You do not mention in detail the skills you already have, so it is a bit hard to guess what you would need.

Nonetheless, and as you noted, the skills of hackers vary greatly. Some people have only have a knowledge of unix systems, other are hardcore .NET Windows programmers, some of them may not even know how to program properly. Some are good doing reverse engineering, others would not do that at all (or maybe could, but would prefer not to).

Yes, you could do such move. You are not old at all to do that. Your software developer experience would probably help there, and if you have some Comp Science studies that could be useful, too (even though there are also people in that industry without degrees).

I would say that the main characteristic is being curious, and investigating how things work, which could then lead to results like those (or not, they might not have found any hole, too).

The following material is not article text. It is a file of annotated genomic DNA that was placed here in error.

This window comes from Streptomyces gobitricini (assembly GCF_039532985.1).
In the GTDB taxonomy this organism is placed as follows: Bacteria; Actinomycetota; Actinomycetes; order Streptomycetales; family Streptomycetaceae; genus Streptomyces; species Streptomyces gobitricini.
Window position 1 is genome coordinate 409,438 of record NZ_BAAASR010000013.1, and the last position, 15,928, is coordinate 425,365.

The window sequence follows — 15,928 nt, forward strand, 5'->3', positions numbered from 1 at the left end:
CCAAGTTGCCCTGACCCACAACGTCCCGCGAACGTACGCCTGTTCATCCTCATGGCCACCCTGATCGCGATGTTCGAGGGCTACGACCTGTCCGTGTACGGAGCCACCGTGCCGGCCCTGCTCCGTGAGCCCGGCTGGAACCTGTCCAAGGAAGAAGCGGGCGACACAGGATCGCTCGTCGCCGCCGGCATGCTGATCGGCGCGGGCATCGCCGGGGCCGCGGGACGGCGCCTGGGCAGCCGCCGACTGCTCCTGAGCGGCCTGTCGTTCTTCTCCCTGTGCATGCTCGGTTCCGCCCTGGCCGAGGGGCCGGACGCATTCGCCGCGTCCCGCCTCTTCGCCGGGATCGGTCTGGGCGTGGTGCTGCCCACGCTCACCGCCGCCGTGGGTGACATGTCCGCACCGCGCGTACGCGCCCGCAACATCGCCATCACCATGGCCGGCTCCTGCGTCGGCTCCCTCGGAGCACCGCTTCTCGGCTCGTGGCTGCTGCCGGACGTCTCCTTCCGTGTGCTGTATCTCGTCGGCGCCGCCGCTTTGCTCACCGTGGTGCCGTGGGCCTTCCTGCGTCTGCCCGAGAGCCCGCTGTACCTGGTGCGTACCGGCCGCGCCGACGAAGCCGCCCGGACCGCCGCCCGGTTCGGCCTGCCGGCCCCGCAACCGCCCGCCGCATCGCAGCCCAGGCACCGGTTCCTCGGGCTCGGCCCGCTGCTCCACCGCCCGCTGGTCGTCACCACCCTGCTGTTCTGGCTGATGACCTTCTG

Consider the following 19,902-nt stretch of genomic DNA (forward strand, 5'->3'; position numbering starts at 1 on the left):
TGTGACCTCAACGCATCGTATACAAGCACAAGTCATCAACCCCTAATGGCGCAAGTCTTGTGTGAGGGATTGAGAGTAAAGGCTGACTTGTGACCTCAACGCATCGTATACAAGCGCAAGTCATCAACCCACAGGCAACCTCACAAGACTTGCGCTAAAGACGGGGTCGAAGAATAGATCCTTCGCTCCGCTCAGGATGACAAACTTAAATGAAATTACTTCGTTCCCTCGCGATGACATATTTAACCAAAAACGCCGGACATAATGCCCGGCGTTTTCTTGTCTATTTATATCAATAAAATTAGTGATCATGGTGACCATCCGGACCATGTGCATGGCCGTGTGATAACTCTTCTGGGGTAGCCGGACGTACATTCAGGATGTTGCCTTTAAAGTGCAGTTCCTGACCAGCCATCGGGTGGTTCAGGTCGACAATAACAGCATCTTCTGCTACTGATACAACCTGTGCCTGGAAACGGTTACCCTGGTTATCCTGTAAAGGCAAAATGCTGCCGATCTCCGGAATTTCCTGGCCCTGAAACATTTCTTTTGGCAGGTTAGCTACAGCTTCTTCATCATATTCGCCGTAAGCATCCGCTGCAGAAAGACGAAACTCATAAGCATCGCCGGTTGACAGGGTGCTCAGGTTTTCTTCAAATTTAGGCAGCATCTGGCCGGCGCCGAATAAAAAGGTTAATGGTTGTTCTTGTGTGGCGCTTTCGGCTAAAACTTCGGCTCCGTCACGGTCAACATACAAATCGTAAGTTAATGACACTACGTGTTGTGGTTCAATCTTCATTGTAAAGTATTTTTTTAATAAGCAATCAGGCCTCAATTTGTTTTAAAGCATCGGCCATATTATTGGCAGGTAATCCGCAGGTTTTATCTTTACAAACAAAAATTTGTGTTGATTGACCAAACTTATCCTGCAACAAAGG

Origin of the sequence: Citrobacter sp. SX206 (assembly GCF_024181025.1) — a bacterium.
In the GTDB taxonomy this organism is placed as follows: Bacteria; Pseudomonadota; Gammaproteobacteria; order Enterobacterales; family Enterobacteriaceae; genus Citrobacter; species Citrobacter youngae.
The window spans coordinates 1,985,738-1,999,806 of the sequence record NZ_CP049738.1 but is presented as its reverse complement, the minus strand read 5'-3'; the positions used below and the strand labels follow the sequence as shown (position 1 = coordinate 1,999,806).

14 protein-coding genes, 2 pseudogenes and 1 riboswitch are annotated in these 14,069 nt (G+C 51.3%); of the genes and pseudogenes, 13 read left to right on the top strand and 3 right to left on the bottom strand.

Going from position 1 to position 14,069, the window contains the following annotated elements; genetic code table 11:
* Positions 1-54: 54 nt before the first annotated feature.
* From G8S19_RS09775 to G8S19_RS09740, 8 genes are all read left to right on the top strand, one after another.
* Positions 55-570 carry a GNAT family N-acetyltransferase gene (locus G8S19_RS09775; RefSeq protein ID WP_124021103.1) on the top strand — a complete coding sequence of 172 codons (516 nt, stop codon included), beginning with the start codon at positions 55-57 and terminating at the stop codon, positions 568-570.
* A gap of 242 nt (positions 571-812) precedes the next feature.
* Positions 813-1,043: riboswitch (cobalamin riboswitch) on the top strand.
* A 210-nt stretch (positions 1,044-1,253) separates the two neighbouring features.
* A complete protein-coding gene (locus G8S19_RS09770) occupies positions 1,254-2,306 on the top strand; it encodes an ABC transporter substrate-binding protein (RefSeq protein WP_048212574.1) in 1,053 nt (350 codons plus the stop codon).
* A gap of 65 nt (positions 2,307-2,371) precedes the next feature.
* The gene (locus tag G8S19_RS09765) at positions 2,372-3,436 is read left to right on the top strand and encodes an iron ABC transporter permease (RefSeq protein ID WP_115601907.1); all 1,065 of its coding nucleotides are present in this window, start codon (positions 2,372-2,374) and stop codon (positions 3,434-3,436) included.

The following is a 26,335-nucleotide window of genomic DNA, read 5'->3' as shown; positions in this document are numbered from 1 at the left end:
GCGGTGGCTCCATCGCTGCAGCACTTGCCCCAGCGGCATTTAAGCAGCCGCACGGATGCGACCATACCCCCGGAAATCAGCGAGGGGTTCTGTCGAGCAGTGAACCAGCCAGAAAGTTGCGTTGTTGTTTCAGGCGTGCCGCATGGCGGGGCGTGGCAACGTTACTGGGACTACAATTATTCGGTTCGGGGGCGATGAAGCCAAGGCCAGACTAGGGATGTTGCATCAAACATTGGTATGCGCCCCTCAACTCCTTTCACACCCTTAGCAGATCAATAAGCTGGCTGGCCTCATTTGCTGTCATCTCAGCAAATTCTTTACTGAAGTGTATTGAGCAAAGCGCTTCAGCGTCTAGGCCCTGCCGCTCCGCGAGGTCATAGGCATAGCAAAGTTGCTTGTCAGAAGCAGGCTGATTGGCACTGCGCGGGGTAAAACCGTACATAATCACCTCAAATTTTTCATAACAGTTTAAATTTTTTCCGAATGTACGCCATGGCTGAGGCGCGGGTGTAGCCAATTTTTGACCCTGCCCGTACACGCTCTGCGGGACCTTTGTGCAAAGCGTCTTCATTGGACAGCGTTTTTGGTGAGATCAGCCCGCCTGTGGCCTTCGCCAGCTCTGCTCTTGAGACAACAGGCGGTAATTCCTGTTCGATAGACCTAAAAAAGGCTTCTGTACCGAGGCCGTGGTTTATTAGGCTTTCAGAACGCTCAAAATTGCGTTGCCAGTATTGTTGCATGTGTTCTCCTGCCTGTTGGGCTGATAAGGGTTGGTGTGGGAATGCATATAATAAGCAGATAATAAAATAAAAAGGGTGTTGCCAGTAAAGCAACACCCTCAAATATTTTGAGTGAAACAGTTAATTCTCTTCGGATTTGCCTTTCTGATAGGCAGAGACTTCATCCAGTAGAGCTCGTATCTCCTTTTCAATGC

I would recommend you to get some infosec course, such as one from SANS. Even if you didn't end up completely changing your career, it should be somewhat useful, it wouldn't be a complete wasteful effort.

Also note, there are all kinds of people on this industry. Those you met were awe-instilling, some other people/companies have quite-limited skills (although they may sell themselves as semi-gods). Similarly for the courses. I have seen infosec courses with many people, and the expectation that they would be complete hackers as they finished. Which wouldn't be the case. Some people showed a lack of the required skills at the end, even if they passed the different subjects. You can teach packet analysis (in fact, I would expect it as part of Networking 101), but that's quite different than getting people to understand what is being done, or how it can be useful in a more complex setup in the future...